Optimum Performance Training

Have you ever been apart of a group fitness class and looked to your right and left and saw other people looking like professionals while you are clearly an amateur sticking out like a sore thumb? After noticing the different fitness pages people are on while in that group class, you instinctively try to become the Lance Armstrong in the spinning class, Beyonce in the Zumba class, or Arnold Schwarzenegger at CrossFit.

Although fitness instructors in these group classes will tell you to "go at your own pace" but how is it possible to do so if you don't know what you're doing when everyone else does and you don't want to look foolish? Then, you push yourself and end up leaving the class becoming more sore than ever and possibly injuring yourself. That's why you should start with an individualized training program designed specifically for you. Therefore, this is the reason for the OPT Model and its significance.

How many of you are aware of the OPT Model, before my studies I can tell you I wasn't.

In fact I never heard of it. From continuing my studies with NASM (National Academy of Sports Medicine) I was introduced to to this model.

Not only is it based on scientific evidence- based research It take the guesswork out of program design and helps produce consistent results when working towards clients goals.

The OPT model was developed to concurrently improve all functional abilities, including flexibility, core stabilization, balance, strength, power, and cardiorespiratory endurance.

The OPT Model, or optimum performance training mode, is the way of describing how someone should progress. This is split into three main stages

  1. Stabilization

The first phase, the stabilization endurance phase, is where most people should and will begin. The main focus of this phase of training is to increase muscle endurance and stability while developing optimal neuromuscular efficiency (coordination). The goals of stabilization endurance training are to improve muscular endurance, enhance joint stability, increase flexibility, enhance control of posture, and improve neuromuscular efficiency. The strategies for achieving these goals are training in unstable, yet controllable environments, and using little to no weight with high repetitions. This phase consists of a lot of balance and stabilization training. What that simply means is getting the movements and form down for workouts that will add weights in the future.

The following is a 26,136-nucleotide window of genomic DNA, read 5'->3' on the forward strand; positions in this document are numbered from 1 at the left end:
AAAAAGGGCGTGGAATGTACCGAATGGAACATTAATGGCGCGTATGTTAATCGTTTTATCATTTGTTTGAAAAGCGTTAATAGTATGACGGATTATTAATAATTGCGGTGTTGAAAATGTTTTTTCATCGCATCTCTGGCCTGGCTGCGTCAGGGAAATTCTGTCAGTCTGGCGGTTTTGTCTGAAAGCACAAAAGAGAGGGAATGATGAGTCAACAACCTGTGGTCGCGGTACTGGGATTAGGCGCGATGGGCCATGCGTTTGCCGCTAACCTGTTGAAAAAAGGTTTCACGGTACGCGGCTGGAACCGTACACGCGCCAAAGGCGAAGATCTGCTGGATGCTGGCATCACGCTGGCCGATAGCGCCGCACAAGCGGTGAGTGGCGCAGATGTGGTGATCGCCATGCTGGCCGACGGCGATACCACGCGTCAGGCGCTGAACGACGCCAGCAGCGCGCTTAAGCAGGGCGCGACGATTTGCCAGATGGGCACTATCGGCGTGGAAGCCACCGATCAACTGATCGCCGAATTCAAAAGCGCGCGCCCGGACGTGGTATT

1. Strength

The second phase is the strength endurance phase. The strength endurance phase is where the client will progress to once the health and fitness professional feels that the client has achieved all that they can in the stabilization endurance phase. This phase will consist of more weight training while still focusing on form and movement rather than an excessive amount of weight. The idea of this is to be able to lift for longer rather than to lift the most amount of weight possible.This is also where we begin adding hypertrophy or “adding muscle” “Building Gains.”This phase will consist of working out all parts of the body using heavier weights and less repetitions. Doing less reps with more weight allows for the muscles to grow and expand as they are pushed to the limit- in this stage we can also look at ways of testing strength such as the 1RM (one rep max) - the most amount of weight that he or she can lift 1 repetition without failure on the way up and down of the lift.

  1. Power

The final phase of the OPT Model is the power phase. The power phase of the OPT Model is the phase in which the client performs an exercise at his or her fastest, most efficient rate. Like the maximal strength and hypertrophy phases, the power phase will not be for all clients. This phase is more for athletes that need power such as baseball players swinging a bat or hockey players swinging their stick. The benefit of the power phase is that it practices that explosiveness. Being explosive is one of the best attributes an athlete can have.

Remember you have to Crawl before you can Walk…..